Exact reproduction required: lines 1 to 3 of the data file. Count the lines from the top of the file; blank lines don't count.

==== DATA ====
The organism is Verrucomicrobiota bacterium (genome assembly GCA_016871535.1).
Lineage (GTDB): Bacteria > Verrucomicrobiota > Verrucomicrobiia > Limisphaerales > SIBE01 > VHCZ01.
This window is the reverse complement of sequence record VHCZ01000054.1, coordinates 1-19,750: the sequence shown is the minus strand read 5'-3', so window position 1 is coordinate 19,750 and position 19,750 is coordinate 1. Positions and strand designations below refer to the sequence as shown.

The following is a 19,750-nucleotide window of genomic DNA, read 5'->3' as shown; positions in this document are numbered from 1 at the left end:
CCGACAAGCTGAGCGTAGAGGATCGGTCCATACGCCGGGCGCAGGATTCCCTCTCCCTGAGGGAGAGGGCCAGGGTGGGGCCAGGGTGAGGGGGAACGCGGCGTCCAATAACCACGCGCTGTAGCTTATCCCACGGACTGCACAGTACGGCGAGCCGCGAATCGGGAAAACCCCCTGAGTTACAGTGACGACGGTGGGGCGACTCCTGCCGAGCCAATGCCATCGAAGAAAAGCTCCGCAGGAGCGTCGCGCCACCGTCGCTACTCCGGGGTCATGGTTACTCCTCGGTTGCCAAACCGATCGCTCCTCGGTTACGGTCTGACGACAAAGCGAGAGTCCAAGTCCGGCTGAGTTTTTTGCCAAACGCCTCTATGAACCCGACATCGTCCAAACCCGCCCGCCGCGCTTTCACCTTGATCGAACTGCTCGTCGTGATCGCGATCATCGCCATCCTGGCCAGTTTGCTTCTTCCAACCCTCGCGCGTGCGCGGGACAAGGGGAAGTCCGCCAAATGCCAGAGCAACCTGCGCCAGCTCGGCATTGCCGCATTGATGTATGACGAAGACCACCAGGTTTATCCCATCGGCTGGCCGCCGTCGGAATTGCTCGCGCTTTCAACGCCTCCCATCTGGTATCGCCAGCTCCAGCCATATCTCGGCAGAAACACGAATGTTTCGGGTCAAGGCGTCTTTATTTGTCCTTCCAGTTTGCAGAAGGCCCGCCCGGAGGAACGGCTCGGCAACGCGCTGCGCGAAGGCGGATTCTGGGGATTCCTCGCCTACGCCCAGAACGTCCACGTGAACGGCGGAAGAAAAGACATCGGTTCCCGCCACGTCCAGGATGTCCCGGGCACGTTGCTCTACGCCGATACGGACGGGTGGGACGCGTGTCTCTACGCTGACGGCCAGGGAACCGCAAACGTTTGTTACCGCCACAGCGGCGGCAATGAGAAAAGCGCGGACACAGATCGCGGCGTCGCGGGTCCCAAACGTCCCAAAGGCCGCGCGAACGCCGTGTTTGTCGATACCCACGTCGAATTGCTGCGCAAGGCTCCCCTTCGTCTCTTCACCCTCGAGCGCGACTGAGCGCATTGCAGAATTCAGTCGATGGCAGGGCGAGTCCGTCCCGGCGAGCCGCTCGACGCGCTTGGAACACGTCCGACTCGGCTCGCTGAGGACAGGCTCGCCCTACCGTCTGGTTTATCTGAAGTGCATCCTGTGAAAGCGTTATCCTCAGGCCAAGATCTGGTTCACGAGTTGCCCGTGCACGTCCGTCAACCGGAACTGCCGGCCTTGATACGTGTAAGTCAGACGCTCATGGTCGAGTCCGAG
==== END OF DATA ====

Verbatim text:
The organism is Verrucomicrobiota bacterium (genome assembly GCA_016871535.1).
Lineage (GTDB): Bacteria > Verrucomicrobiota > Verrucomicrobiia > Limisphaerales > SIBE01 > VHCZ01.
This window is the reverse complement of sequence record VHCZ01000054.1, coordinates 1-19,750: the sequence shown is the minus strand read 5'-3', so window position 1 is coordinate 19,750 and position 19,750 is coordinate 1. Positions and strand designations below refer to the sequence as shown.